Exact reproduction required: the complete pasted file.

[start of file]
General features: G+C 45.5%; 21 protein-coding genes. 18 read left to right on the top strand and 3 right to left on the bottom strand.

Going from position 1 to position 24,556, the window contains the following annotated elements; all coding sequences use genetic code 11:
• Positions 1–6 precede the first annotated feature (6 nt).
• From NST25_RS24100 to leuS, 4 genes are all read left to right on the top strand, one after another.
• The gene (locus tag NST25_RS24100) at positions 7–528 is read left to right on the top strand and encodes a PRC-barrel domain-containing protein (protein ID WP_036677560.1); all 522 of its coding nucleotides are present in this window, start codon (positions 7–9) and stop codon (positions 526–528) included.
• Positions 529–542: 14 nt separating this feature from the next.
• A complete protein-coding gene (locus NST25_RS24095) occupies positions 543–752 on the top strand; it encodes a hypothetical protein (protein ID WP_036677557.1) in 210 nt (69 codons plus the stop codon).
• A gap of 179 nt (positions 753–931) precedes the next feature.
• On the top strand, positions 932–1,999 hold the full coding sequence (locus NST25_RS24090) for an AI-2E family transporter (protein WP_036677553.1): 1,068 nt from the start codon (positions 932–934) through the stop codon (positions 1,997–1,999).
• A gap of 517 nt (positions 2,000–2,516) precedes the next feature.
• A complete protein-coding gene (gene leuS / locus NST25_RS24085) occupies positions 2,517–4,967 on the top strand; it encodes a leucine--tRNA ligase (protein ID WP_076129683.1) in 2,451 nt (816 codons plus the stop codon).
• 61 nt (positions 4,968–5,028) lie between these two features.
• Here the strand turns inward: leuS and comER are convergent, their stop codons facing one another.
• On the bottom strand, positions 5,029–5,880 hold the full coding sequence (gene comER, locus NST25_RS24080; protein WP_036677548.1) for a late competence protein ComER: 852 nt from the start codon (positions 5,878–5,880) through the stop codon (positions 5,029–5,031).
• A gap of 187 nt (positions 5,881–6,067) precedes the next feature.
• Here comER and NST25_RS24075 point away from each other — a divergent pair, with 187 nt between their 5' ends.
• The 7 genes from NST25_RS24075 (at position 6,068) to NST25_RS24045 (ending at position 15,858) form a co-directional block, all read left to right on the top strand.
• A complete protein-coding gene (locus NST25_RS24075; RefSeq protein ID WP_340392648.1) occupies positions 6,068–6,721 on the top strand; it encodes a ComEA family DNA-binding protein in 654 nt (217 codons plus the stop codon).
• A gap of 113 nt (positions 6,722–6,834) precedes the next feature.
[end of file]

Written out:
General features: G+C 45.5%; 21 protein-coding genes. 18 read left to right on the top strand and 3 right to left on the bottom strand.

Going from position 1 to position 24,556, the window contains the following annotated elements; all coding sequences use genetic code 11:
• Positions 1–6 precede the first annotated feature (6 nt).
• From NST25_RS24100 to leuS, 4 genes are all read left to right on the top strand, one after another.
• The gene (locus tag NST25_RS24100) at positions 7–528 is read left to right on the top strand and encodes a PRC-barrel domain-containing protein (protein ID WP_036677560.1); all 522 of its coding nucleotides are present in this window, start codon (positions 7–9) and stop codon (positions 526–528) included.
• Positions 529–542: 14 nt separating this feature from the next.
• A complete protein-coding gene (locus NST25_RS24095) occupies positions 543–752 on the top strand; it encodes a hypothetical protein (protein ID WP_036677557.1) in 210 nt (69 codons plus the stop codon).
• A gap of 179 nt (positions 753–931) precedes the next feature.
• On the top strand, positions 932–1,999 hold the full coding sequence (locus NST25_RS24090) for an AI-2E family transporter (protein WP_036677553.1): 1,068 nt from the start codon (positions 932–934) through the stop codon (positions 1,997–1,999).
• A gap of 517 nt (positions 2,000–2,516) precedes the next feature.
• A complete protein-coding gene (gene leuS / locus NST25_RS24085) occupies positions 2,517–4,967 on the top strand; it encodes a leucine--tRNA ligase (protein ID WP_076129683.1) in 2,451 nt (816 codons plus the stop codon).
• 61 nt (positions 4,968–5,028) lie between these two features.
• Here the strand turns inward: leuS and comER are convergent, their stop codons facing one another.
• On the bottom strand, positions 5,029–5,880 hold the full coding sequence (gene comER, locus NST25_RS24080; protein WP_036677548.1) for a late competence protein ComER: 852 nt from the start codon (positions 5,878–5,880) through the stop codon (positions 5,029–5,031).
• A gap of 187 nt (positions 5,881–6,067) precedes the next feature.
• Here comER and NST25_RS24075 point away from each other — a divergent pair, with 187 nt between their 5' ends.
• The 7 genes from NST25_RS24075 (at position 6,068) to NST25_RS24045 (ending at position 15,858) form a co-directional block, all read left to right on the top strand.
• A complete protein-coding gene (locus NST25_RS24075; RefSeq protein ID WP_340392648.1) occupies positions 6,068–6,721 on the top strand; it encodes a ComEA family DNA-binding protein in 654 nt (217 codons plus the stop codon).
• A gap of 113 nt (positions 6,722–6,834) precedes the next feature.